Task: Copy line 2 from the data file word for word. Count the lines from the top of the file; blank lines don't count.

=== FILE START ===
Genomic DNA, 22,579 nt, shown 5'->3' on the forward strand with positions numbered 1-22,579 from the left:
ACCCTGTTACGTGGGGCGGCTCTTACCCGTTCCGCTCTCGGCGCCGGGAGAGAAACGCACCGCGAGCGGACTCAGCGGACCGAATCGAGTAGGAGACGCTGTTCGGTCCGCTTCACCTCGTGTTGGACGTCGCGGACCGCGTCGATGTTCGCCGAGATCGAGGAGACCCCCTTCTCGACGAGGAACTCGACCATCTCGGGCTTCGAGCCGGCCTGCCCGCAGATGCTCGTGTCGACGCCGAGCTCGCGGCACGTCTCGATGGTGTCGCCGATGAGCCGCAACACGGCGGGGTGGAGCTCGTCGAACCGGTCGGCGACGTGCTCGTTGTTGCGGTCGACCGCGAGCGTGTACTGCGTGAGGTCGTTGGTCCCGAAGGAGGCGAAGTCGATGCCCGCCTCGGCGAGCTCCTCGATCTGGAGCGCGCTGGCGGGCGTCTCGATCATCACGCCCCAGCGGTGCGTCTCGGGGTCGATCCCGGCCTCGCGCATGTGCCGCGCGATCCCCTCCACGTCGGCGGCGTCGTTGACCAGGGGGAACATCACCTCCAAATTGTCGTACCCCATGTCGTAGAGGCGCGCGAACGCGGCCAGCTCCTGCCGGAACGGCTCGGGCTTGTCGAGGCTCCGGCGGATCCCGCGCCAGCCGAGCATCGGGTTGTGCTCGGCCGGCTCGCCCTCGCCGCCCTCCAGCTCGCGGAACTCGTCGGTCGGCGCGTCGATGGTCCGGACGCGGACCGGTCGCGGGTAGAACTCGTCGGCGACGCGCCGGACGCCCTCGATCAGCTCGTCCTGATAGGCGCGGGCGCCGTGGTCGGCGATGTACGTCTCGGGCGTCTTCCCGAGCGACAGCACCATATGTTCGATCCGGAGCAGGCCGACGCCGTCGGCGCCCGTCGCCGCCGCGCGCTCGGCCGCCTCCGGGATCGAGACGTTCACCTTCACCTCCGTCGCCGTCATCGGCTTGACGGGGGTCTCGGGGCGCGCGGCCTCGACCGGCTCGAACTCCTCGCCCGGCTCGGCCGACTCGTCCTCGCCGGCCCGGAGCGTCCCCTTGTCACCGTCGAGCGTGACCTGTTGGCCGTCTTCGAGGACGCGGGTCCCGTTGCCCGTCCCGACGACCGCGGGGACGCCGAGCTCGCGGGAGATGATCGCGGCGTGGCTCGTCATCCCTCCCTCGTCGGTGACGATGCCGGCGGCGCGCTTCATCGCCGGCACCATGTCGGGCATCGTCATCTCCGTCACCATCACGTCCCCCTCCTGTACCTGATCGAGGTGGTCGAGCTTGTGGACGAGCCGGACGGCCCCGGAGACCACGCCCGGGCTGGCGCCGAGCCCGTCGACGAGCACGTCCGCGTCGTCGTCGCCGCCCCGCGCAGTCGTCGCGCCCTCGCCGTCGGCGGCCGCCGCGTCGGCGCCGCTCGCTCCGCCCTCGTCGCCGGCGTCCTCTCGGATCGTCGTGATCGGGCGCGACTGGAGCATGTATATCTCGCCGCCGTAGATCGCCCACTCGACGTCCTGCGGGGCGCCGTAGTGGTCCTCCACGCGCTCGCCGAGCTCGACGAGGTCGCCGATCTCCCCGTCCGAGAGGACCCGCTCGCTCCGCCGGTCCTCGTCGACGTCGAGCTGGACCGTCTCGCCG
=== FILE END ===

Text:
ACCCTGTTACGTGGGGCGGCTCTTACCCGTTCCGCTCTCGGCGCCGGGAGAGAAACGCACCGCGAGCGGACTCAGCGGACCGAATCGAGTAGGAGACGCTGTTCGGTCCGCTTCACCTCGTGTTGGACGTCGCGGACCGCGTCGATGTTCGCCGAGATCGAGGAGACCCCCTTCTCGACGAGGAACTCGACCATCTCGGGCTTCGAGCCGGCCTGCCCGCAGATGCTCGTGTCGACGCCGAGCTCGCGGCACGTCTCGATGGTGTCGCCGATGAGCCGCAACACGGCGGGGTGGAGCTCGTCGAACCGGTCGGCGACGTGCTCGTTGTTGCGGTCGACCGCGAGCGTGTACTGCGTGAGGTCGTTGGTCCCGAAGGAGGCGAAGTCGATGCCCGCCTCGGCGAGCTCCTCGATCTGGAGCGCGCTGGCGGGCGTCTCGATCATCACGCCCCAGCGGTGCGTCTCGGGGTCGATCCCGGCCTCGCGCATGTGCCGCGCGATCCCCTCCACGTCGGCGGCGTCGTTGACCAGGGGGAACATCACCTCCAAATTGTCGTACCCCATGTCGTAGAGGCGCGCGAACGCGGCCAGCTCCTGCCGGAACGGCTCGGGCTTGTCGAGGCTCCGGCGGATCCCGCGCCAGCCGAGCATCGGGTTGTGCTCGGCCGGCTCGCCCTCGCCGCCCTCCAGCTCGCGGAACTCGTCGGTCGGCGCGTCGATGGTCCGGACGCGGACCGGTCGCGGGTAGAACTCGTCGGCGACGCGCCGGACGCCCTCGATCAGCTCGTCCTGATAGGCGCGGGCGCCGTGGTCGGCGATGTACGTCTCGGGCGTCTTCCCGAGCGACAGCACCATATGTTCGATCCGGAGCAGGCCGACGCCGTCGGCGCCCGTCGCCGCCGCGCGCTCGGCCGCCTCCGGGATCGAGACGTTCACCTTCACCTCCGTCGCCGTCATCGGCTTGACGGGGGTCTCGGGGCGCGCGGCCTCGACCGGCTCGAACTCCTCGCCCGGCTCGGCCGACTCGTCCTCGCCGGCCCGGAGCGTCCCCTTGTCACCGTCGAGCGTGACCTGTTGGCCGTCTTCGAGGACGCGGGTCCCGTTGCCCGTCCCGACGACCGCGGGGACGCCGAGCTCGCGGGAGATGATCGCGGCGTGGCTCGTCATCCCTCCCTCGTCGGTGACGATGCCGGCGGCGCGCTTCATCGCCGGCACCATGTCGGGCATCGTCATCTCCGTCACCATCACGTCCCCCTCCTGTACCTGATCGAGGTGGTCGAGCTTGTGGACGAGCCGGACGGCCCCGGAGACCACGCCCGGGCTGGCGCCGAGCCCGTCGACGAGCACGTCCGCGTCGTCGTCGCCGCCCCGCGCAGTCGTCGCGCCCTCGCCGTCGGCGGCCGCCGCGTCGGCGCCGCTCGCTCCGCCCTCGTCGCCGGCGTCCTCTCGGATCGTCGTGATCGGGCGCGACTGGAGCATGTATATCTCGCCGCCGTAGATCGCCCACTCGACGTCCTGCGGGGCGCCGTAGTGGTCCTCCACGCGCTCGCCGAGCTCGACGAGGTCGCCGATCTCCCCGTCCGAGAGGACCCGCTCGCTCCGCCGGTCCTCGTCGACGTCGAGCTGGACCGTCTCGCCG